Road-rage attack driver fined

A driver who reversed into a racehorse during a road rage attack 12 months ago has been fined £750

A motorist who reversed into a racehorse, breaking its leg and causing the horse to be destroyed has been fined £750, The Times newspaper reported today.

The incident, which provoked widespread concern and condemnation among HHO users, occurred in January 2001 when Toblersong, a promising five-year-old racehorse worth £6,000 trained by Surrey-based Brett Johnson, was in a string returning along the road from the gallops.

It was reported that the 55-year-old car driver, Stephan Lush, clashed with the trainer after being accused of passing the string of horses too fast and frightening them.

The driver, who is said to be “mortified” by the result of his actions, admitted recklessly destroying property. He was also ordered to pay £4,048 in costs and compensation.

Thomas Cleve for the prosecution, told Guildford Crown Court: “It is accepted that this defendant did not intentionally injure the animal.”

Jaki Bell, editor of HORSE magazine, which has an ongoing road safety awareness campaign, said: “Unfortunately it takes an event like this, which scars all parties involved, to bring the issue of equestrian road safety to popular attention.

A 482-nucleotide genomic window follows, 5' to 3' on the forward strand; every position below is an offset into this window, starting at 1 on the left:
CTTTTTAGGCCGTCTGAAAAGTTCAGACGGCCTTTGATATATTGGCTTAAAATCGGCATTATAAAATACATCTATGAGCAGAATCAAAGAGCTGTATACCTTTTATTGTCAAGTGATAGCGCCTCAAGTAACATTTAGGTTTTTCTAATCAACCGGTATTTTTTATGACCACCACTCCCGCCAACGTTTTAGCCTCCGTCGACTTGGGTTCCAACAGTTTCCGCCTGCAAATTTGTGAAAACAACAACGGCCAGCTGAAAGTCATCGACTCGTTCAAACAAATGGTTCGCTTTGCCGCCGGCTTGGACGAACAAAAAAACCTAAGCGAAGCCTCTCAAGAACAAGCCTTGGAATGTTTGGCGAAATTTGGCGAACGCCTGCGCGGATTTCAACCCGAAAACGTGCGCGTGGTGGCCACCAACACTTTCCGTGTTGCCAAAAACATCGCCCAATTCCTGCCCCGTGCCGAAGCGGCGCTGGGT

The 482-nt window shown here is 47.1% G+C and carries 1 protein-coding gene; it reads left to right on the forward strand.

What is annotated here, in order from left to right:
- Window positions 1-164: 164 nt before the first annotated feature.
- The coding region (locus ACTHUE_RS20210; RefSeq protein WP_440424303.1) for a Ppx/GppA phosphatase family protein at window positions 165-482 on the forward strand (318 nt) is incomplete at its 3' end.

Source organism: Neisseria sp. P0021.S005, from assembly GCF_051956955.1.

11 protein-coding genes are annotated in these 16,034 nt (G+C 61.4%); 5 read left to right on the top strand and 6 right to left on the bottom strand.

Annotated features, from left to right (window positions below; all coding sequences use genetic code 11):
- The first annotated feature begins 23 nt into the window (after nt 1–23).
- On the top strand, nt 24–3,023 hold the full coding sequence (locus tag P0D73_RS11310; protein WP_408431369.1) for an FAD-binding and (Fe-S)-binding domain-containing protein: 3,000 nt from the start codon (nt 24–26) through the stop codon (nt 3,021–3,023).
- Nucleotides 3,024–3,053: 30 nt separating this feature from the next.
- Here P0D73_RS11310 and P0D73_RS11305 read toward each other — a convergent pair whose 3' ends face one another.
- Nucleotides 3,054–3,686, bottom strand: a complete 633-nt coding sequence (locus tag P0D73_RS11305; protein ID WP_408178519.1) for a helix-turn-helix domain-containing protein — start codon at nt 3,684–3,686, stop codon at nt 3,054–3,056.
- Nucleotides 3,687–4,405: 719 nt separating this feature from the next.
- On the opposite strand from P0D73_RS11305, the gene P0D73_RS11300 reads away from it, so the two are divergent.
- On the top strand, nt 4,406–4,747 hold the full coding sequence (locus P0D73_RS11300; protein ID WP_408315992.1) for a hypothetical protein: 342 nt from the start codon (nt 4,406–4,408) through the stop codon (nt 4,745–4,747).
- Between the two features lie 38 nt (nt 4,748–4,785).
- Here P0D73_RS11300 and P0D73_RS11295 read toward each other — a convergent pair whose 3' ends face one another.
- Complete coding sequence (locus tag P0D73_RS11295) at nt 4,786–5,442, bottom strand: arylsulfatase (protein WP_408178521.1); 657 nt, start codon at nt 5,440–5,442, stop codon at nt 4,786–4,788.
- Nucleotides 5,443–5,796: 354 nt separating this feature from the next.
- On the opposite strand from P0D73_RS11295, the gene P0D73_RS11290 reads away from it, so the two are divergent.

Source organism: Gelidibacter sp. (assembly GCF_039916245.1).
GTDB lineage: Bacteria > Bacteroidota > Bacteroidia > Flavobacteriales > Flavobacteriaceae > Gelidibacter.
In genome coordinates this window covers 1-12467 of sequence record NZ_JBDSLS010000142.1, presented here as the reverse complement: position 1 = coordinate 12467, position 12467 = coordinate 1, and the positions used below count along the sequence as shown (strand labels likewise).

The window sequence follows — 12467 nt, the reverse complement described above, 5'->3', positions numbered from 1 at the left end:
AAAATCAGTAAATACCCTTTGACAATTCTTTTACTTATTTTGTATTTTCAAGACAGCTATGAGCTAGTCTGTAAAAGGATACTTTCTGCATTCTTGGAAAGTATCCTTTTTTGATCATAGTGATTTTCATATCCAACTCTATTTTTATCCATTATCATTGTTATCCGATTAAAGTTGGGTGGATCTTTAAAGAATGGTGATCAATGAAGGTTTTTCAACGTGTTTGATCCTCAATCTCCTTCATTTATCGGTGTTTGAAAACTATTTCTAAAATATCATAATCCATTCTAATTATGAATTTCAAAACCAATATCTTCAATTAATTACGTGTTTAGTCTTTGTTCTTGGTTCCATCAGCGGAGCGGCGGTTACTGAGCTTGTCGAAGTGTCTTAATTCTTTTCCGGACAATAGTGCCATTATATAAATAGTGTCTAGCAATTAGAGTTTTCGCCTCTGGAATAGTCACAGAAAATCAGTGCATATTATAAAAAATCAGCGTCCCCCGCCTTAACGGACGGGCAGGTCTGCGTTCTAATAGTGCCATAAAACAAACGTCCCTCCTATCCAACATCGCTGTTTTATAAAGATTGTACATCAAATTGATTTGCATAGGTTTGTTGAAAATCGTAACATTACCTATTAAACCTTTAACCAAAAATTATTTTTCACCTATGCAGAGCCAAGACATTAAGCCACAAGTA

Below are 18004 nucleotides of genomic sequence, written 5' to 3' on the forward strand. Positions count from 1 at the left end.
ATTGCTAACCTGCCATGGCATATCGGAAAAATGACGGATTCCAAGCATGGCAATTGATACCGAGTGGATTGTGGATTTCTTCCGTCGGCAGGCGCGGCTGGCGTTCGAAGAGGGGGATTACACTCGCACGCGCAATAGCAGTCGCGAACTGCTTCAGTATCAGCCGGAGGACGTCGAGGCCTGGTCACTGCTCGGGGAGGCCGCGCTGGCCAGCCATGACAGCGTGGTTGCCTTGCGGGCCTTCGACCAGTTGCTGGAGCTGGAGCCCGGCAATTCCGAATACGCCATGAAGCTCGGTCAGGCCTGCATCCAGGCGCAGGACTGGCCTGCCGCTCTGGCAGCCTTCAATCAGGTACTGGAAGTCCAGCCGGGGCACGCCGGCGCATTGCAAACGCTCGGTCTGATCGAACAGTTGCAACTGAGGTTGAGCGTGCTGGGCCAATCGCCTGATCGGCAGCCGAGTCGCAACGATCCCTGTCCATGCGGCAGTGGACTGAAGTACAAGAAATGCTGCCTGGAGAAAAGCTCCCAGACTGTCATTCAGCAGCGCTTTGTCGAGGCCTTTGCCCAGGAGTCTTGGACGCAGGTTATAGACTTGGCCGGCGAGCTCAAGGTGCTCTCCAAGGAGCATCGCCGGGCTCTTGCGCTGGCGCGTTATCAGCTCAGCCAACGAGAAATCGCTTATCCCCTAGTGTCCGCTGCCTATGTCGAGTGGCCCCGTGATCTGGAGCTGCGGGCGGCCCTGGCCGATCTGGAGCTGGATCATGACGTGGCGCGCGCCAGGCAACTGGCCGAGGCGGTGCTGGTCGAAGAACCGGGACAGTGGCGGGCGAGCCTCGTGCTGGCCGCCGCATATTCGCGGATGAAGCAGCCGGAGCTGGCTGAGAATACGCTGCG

“If any good has come out of this tragedy it’s that the authorities have taken it seriously and it may inspire other drivers to be cautious when encountering riders on the roads.

“However as riders we cannot sit back and relax. Much work needs to be done to make drivers and riders aware that we all have a place on the roads and must be considerate of each other. With this in mind, our Ride for Road Safety Campaign will continue into 2002 and beyond until we can see a reduction in the number of accidents that take place on the roads in this country.”

An online survey of HHO users in 2001 saw more than 70% admit that they had encountered serious problems with motorists while riding on the roads, with nearly half being abused by drivers on more than one occasion.

Click here to read more about the survey’s results.